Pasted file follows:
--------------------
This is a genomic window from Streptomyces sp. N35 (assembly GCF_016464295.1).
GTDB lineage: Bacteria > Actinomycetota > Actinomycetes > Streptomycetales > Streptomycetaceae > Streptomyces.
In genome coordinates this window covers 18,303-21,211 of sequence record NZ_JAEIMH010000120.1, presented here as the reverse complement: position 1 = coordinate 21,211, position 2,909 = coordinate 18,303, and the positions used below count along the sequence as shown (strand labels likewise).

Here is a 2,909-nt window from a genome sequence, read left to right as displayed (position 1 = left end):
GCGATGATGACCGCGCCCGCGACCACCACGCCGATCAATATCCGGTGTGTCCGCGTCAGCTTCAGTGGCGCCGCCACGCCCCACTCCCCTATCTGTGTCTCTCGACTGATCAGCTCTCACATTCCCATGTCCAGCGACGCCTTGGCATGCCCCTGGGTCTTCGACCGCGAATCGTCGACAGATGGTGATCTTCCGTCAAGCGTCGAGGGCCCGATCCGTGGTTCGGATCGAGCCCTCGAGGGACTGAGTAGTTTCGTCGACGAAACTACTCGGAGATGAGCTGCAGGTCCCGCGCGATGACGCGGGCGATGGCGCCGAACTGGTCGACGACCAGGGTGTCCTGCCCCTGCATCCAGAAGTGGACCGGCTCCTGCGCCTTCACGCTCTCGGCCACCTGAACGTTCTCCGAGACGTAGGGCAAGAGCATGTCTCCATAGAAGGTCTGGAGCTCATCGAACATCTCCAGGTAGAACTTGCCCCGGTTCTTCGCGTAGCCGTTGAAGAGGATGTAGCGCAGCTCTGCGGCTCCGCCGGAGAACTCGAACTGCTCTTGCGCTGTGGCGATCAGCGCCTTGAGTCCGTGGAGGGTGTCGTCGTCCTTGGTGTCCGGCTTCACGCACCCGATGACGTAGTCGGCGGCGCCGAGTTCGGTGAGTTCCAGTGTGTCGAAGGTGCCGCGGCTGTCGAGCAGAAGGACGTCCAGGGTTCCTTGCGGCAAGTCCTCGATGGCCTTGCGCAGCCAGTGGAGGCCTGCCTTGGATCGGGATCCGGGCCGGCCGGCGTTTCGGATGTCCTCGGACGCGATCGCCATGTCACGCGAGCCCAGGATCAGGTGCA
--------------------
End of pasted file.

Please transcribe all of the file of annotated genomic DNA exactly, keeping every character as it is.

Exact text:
This is a genomic window from Streptomyces sp. N35 (assembly GCF_016464295.1).
GTDB lineage: Bacteria > Actinomycetota > Actinomycetes > Streptomycetales > Streptomycetaceae > Streptomyces.
In genome coordinates this window covers 18,303-21,211 of sequence record NZ_JAEIMH010000120.1, presented here as the reverse complement: position 1 = coordinate 21,211, position 2,909 = coordinate 18,303, and the positions used below count along the sequence as shown (strand labels likewise).

Here is a 2,909-nt window from a genome sequence, read left to right as displayed (position 1 = left end):
GCGATGATGACCGCGCCCGCGACCACCACGCCGATCAATATCCGGTGTGTCCGCGTCAGCTTCAGTGGCGCCGCCACGCCCCACTCCCCTATCTGTGTCTCTCGACTGATCAGCTCTCACATTCCCATGTCCAGCGACGCCTTGGCATGCCCCTGGGTCTTCGACCGCGAATCGTCGACAGATGGTGATCTTCCGTCAAGCGTCGAGGGCCCGATCCGTGGTTCGGATCGAGCCCTCGAGGGACTGAGTAGTTTCGTCGACGAAACTACTCGGAGATGAGCTGCAGGTCCCGCGCGATGACGCGGGCGATGGCGCCGAACTGGTCGACGACCAGGGTGTCCTGCCCCTGCATCCAGAAGTGGACCGGCTCCTGCGCCTTCACGCTCTCGGCCACCTGAACGTTCTCCGAGACGTAGGGCAAGAGCATGTCTCCATAGAAGGTCTGGAGCTCATCGAACATCTCCAGGTAGAACTTGCCCCGGTTCTTCGCGTAGCCGTTGAAGAGGATGTAGCGCAGCTCTGCGGCTCCGCCGGAGAACTCGAACTGCTCTTGCGCTGTGGCGATCAGCGCCTTGAGTCCGTGGAGGGTGTCGTCGTCCTTGGTGTCCGGCTTCACGCACCCGATGACGTAGTCGGCGGCGCCGAGTTCGGTGAGTTCCAGTGTGTCGAAGGTGCCGCGGCTGTCGAGCAGAAGGACGTCCAGGGTTCCTTGCGGCAAGTCCTCGATGGCCTTGCGCAGCCAGTGGAGGCCTGCCTTGGATCGGGATCCGGGCCGGCCGGCGTTTCGGATGTCCTCGGACGCGATCGCCATGTCACGCGAGCCCAGGATCAGGTGCA